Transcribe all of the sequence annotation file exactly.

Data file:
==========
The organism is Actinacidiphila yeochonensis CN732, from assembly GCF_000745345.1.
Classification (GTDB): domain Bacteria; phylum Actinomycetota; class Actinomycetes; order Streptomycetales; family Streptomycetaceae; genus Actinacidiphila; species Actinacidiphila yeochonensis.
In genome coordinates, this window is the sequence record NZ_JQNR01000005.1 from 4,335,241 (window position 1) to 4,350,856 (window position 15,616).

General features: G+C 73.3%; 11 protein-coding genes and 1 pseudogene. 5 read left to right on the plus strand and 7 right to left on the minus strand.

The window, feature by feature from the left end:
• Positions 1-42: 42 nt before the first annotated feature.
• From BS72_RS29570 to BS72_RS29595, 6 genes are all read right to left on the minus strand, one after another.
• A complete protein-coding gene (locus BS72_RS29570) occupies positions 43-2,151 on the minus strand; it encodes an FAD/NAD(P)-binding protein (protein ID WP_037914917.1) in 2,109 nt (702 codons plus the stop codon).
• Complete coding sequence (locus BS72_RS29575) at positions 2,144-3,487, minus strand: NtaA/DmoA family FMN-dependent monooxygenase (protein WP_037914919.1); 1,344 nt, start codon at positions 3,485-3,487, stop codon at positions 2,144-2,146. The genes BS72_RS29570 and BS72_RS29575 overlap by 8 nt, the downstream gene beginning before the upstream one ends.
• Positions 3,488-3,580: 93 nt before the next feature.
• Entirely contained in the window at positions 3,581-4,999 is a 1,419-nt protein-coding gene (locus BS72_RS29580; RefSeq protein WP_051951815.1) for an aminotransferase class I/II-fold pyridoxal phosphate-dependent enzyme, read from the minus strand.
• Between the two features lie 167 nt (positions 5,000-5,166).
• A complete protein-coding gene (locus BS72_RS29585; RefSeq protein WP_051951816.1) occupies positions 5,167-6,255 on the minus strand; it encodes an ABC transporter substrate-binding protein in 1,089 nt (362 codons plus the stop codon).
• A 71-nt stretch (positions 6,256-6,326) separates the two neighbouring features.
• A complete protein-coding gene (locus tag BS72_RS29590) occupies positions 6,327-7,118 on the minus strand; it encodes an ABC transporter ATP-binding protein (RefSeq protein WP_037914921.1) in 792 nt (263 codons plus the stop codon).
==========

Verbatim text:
The organism is Actinacidiphila yeochonensis CN732, from assembly GCF_000745345.1.
Classification (GTDB): domain Bacteria; phylum Actinomycetota; class Actinomycetes; order Streptomycetales; family Streptomycetaceae; genus Actinacidiphila; species Actinacidiphila yeochonensis.
In genome coordinates, this window is the sequence record NZ_JQNR01000005.1 from 4,335,241 (window position 1) to 4,350,856 (window position 15,616).

General features: G+C 73.3%; 11 protein-coding genes and 1 pseudogene. 5 read left to right on the plus strand and 7 right to left on the minus strand.

The window, feature by feature from the left end:
• Positions 1-42: 42 nt before the first annotated feature.
• From BS72_RS29570 to BS72_RS29595, 6 genes are all read right to left on the minus strand, one after another.
• A complete protein-coding gene (locus BS72_RS29570) occupies positions 43-2,151 on the minus strand; it encodes an FAD/NAD(P)-binding protein (protein ID WP_037914917.1) in 2,109 nt (702 codons plus the stop codon).
• Complete coding sequence (locus BS72_RS29575) at positions 2,144-3,487, minus strand: NtaA/DmoA family FMN-dependent monooxygenase (protein WP_037914919.1); 1,344 nt, start codon at positions 3,485-3,487, stop codon at positions 2,144-2,146. The genes BS72_RS29570 and BS72_RS29575 overlap by 8 nt, the downstream gene beginning before the upstream one ends.
• Positions 3,488-3,580: 93 nt before the next feature.
• Entirely contained in the window at positions 3,581-4,999 is a 1,419-nt protein-coding gene (locus BS72_RS29580; RefSeq protein WP_051951815.1) for an aminotransferase class I/II-fold pyridoxal phosphate-dependent enzyme, read from the minus strand.
• Between the two features lie 167 nt (positions 5,000-5,166).
• A complete protein-coding gene (locus BS72_RS29585; RefSeq protein WP_051951816.1) occupies positions 5,167-6,255 on the minus strand; it encodes an ABC transporter substrate-binding protein in 1,089 nt (362 codons plus the stop codon).
• A 71-nt stretch (positions 6,256-6,326) separates the two neighbouring features.
• A complete protein-coding gene (locus tag BS72_RS29590) occupies positions 6,327-7,118 on the minus strand; it encodes an ABC transporter ATP-binding protein (RefSeq protein WP_037914921.1) in 792 nt (263 codons plus the stop codon).